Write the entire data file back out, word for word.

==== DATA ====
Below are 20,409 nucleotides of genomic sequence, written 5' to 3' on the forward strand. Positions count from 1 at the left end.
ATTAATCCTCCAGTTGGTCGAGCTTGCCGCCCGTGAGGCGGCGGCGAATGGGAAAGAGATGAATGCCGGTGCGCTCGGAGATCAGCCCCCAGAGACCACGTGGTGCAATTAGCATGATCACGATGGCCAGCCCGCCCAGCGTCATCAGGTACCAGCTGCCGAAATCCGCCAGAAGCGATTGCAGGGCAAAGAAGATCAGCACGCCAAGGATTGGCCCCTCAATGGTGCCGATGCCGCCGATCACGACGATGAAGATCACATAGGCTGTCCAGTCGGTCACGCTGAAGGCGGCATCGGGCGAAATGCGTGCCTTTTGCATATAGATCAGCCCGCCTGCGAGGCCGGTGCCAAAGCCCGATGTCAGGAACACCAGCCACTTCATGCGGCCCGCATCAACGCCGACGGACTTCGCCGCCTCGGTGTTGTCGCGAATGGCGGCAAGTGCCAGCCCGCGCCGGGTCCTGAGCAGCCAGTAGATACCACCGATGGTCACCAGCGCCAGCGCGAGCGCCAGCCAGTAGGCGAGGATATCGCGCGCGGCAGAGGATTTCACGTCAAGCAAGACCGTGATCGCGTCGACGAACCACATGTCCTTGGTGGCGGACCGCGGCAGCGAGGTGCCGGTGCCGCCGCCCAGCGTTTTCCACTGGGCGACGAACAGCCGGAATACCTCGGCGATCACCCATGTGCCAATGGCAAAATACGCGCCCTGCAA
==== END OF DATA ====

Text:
Below are 20,409 nucleotides of genomic sequence, written 5' to 3' on the forward strand. Positions count from 1 at the left end.
ATTAATCCTCCAGTTGGTCGAGCTTGCCGCCCGTGAGGCGGCGGCGAATGGGAAAGAGATGAATGCCGGTGCGCTCGGAGATCAGCCCCCAGAGACCACGTGGTGCAATTAGCATGATCACGATGGCCAGCCCGCCCAGCGTCATCAGGTACCAGCTGCCGAAATCCGCCAGAAGCGATTGCAGGGCAAAGAAGATCAGCACGCCAAGGATTGGCCCCTCAATGGTGCCGATGCCGCCGATCACGACGATGAAGATCACATAGGCTGTCCAGTCGGTCACGCTGAAGGCGGCATCGGGCGAAATGCGTGCCTTTTGCATATAGATCAGCCCGCCTGCGAGGCCGGTGCCAAAGCCCGATGTCAGGAACACCAGCCACTTCATGCGGCCCGCATCAACGCCGACGGACTTCGCCGCCTCGGTGTTGTCGCGAATGGCGGCAAGTGCCAGCCCGCGCCGGGTCCTGAGCAGCCAGTAGATACCACCGATGGTCACCAGCGCCAGCGCGAGCGCCAGCCAGTAGGCGAGGATATCGCGCGCGGCAGAGGATTTCACGTCAAGCAAGACCGTGATCGCGTCGACGAACCACATGTCCTTGGTGGCGGACCGCGGCAGCGAGGTGCCGGTGCCGCCGCCCAGCGTTTTCCACTGGGCGACGAACAGCCGGAATACCTCGGCGATCACCCATGTGCCAATGGCAAAATACGCGCCCTGCAA